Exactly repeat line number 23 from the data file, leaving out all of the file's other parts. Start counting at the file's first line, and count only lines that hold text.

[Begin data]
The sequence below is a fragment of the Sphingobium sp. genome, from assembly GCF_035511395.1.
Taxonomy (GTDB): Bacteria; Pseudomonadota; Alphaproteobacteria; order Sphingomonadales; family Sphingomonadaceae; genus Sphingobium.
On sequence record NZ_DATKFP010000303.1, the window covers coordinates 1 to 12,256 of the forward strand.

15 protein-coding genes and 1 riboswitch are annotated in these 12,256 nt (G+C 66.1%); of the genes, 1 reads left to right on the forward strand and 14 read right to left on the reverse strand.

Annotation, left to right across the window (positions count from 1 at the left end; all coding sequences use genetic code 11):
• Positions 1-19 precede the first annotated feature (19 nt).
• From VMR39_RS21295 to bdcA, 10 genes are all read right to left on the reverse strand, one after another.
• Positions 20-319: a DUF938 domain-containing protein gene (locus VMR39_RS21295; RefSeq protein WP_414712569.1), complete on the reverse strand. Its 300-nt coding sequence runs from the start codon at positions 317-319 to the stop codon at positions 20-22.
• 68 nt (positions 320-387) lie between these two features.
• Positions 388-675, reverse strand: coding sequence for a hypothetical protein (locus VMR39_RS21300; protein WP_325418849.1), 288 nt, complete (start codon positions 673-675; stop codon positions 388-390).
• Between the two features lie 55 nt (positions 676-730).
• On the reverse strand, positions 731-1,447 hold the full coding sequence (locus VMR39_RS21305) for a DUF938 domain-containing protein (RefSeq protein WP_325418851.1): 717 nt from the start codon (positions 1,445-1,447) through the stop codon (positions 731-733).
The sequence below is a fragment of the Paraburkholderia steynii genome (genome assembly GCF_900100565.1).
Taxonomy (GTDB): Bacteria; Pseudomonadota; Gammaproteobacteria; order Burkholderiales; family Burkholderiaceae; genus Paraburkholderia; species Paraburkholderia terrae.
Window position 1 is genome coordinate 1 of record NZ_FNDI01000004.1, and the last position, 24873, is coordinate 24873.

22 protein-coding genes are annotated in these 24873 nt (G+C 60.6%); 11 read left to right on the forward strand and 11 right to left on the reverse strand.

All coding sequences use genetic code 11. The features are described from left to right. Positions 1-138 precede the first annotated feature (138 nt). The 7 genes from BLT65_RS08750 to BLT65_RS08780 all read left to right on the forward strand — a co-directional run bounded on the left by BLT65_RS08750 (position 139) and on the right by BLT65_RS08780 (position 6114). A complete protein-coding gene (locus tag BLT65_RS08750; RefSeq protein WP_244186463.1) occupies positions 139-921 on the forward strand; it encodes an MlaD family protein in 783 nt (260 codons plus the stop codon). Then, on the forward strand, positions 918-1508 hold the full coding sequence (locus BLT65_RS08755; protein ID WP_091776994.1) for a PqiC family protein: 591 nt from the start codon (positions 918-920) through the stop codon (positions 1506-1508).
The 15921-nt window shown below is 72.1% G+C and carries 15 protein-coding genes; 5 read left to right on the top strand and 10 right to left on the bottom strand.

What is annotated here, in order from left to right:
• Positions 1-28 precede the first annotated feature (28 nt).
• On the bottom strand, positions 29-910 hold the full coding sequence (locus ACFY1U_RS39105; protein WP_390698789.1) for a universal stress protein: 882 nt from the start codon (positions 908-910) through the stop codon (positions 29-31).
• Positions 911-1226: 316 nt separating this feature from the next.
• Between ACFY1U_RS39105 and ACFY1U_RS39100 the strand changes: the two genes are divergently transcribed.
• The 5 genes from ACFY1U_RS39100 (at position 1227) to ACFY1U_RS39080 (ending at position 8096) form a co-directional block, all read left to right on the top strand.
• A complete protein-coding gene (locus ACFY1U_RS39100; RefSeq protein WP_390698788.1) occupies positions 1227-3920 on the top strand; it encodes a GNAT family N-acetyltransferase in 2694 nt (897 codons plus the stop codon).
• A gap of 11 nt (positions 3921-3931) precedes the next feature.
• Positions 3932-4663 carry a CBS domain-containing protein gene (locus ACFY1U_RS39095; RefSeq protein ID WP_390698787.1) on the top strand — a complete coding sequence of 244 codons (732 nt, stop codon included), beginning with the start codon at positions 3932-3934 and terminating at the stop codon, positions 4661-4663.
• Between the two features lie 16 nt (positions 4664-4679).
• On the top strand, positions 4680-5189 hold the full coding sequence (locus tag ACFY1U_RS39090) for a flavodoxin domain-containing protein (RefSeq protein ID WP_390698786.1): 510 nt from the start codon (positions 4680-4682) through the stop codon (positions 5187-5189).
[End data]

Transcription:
• Between ACFY1U_RS39105 and ACFY1U_RS39100 the strand changes: the two genes are divergently transcribed.